Most read reports
- Shrinking Natural Resources, Rising Insecurity Leading to Dire Situation in Sahel, Speakers Tell Meeting of Economic and Social Council, Peacebuilding Commission
- Pneumonia to kill nearly 11 million children by 2030
- IOM Releases Redesigned, Now Customizable Mobile App ‘MigApp’ in 4 New Languages
- Four years into its #IBelong Campaign to end statelessness, UNHCR calls for more resolute action by states
- The potential human cost of cyber operations: Starting the conversation
The paper starts by offering a typology of armed actors in the disarmament debate - including both states and non-state armed groups - followed by a discussion of what the available research indicates about the dynamics of weapons transfers to armed groups. Based on this, the authors then propose ways to regulate states' end-use through different command and control mechanisms, and conclude by exploring emerging ways to engage non-state armed groups in regulating their own weapons end-use which are compatible with improved state regulations.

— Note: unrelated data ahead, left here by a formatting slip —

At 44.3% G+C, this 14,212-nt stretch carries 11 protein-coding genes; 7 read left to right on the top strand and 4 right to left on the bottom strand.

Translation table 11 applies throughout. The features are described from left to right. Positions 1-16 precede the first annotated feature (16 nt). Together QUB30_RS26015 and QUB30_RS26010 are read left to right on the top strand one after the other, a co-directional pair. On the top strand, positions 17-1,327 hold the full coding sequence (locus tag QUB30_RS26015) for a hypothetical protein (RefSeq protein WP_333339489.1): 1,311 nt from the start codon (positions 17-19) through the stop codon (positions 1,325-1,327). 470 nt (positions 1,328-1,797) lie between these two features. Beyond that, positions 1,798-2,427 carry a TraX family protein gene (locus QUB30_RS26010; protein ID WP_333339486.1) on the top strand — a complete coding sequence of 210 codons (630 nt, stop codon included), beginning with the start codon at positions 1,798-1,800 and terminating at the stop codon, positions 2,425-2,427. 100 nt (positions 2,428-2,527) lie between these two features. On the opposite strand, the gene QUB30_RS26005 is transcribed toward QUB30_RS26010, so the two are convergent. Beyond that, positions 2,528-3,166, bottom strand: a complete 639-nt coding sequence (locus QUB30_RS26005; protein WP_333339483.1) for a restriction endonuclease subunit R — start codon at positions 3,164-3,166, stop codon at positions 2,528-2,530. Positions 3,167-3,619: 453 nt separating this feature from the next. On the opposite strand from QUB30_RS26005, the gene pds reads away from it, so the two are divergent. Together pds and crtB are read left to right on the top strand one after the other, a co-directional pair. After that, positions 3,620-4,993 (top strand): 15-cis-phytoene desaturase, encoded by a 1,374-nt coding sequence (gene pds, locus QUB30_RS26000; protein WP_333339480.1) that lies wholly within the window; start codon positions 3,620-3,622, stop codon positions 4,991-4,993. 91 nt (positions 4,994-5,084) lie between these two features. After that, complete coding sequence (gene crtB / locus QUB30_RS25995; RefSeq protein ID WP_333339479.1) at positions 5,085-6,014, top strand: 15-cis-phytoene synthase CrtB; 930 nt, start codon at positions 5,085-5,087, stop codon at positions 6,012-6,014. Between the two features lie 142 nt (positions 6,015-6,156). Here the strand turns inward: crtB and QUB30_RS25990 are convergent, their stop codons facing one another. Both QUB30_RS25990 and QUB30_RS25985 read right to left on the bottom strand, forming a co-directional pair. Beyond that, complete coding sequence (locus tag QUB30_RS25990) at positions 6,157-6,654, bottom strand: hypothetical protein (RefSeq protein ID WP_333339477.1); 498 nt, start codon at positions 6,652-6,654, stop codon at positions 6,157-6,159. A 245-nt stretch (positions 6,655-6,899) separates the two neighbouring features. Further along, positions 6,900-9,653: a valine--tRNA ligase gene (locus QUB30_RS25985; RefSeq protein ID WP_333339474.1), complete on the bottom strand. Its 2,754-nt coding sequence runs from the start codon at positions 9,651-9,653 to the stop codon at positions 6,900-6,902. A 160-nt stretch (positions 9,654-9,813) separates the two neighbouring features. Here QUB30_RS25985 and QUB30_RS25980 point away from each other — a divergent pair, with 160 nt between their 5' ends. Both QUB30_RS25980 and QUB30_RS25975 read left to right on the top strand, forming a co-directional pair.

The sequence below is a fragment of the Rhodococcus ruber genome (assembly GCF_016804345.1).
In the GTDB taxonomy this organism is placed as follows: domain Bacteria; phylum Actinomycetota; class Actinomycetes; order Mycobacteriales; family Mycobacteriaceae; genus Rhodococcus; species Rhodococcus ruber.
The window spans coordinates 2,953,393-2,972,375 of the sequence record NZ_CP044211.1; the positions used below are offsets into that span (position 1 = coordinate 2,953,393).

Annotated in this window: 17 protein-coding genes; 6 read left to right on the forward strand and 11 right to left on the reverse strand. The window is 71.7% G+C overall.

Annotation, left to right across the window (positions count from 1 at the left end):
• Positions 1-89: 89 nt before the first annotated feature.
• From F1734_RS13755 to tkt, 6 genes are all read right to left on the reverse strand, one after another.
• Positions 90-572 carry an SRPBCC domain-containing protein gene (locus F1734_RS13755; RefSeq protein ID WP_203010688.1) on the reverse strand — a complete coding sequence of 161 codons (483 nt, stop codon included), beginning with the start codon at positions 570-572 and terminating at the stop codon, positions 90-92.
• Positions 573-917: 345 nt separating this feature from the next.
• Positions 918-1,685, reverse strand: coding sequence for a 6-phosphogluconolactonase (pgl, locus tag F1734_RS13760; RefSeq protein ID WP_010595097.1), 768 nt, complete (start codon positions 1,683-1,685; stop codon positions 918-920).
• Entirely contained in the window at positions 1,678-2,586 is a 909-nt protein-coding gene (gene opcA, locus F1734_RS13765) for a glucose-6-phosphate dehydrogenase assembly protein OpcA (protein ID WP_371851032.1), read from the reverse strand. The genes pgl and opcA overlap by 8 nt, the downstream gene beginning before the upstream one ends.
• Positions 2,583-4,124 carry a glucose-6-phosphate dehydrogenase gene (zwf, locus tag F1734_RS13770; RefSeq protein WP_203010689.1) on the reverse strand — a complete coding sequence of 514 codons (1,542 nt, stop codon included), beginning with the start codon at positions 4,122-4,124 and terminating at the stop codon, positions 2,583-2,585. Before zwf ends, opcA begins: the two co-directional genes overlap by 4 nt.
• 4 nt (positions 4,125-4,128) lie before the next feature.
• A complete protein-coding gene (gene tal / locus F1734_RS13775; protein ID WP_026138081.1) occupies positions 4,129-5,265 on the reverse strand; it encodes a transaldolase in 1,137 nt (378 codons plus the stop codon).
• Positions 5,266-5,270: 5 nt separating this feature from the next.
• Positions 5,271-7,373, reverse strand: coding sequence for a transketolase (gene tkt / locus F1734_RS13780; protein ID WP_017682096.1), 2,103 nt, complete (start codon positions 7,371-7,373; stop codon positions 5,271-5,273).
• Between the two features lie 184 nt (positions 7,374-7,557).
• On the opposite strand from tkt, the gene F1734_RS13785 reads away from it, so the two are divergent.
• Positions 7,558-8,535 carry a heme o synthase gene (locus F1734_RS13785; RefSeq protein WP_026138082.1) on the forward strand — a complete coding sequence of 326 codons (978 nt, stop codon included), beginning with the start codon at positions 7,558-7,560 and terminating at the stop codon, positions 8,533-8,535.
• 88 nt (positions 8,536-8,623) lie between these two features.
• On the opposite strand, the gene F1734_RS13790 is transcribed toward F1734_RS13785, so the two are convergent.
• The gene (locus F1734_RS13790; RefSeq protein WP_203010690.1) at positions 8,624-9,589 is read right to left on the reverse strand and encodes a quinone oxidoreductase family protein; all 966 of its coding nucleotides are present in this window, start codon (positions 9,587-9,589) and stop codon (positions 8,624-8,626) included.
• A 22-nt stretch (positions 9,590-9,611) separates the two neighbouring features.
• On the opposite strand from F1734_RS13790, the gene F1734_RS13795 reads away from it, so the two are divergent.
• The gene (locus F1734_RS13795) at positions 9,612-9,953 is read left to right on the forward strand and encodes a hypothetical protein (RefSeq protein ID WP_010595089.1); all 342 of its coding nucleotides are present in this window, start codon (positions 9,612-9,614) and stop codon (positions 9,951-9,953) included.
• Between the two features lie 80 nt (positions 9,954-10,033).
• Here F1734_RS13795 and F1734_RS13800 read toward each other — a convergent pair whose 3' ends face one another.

The relationship between pursuing human rights and resolving conflict is by and large complementary, as one generally advances the other. This paper explores the areas of complementarity among both agendas, as well as some of the ways in which they clash. Notwithstanding these clashes, it argues, such tensions can generally be resolved with political skill and deft institutional design.
This paper provides an overview of the linkages
between small arms and light weapons and armed groups and identifies some
of the key challenges non-state actors present for small arms control.
The following aspects are discussed:
- Importance of armed groups in the context of the small arms and light weapons agenda.
- Means used by armed groups to obtain weapons and ammunition.
- Efforts to curb the supply of arms to non-state actors.
- Suggestions for possible new policy initiatives.
This paper focuses on the duty of armed groups to respect the protection of the civilian population and discusses the various instruments for engaging them. It argues that the use of many of these tools has lacked strong political support from UN Member States. Finally, The document provides some recommendation concerning areas where progress may be possible.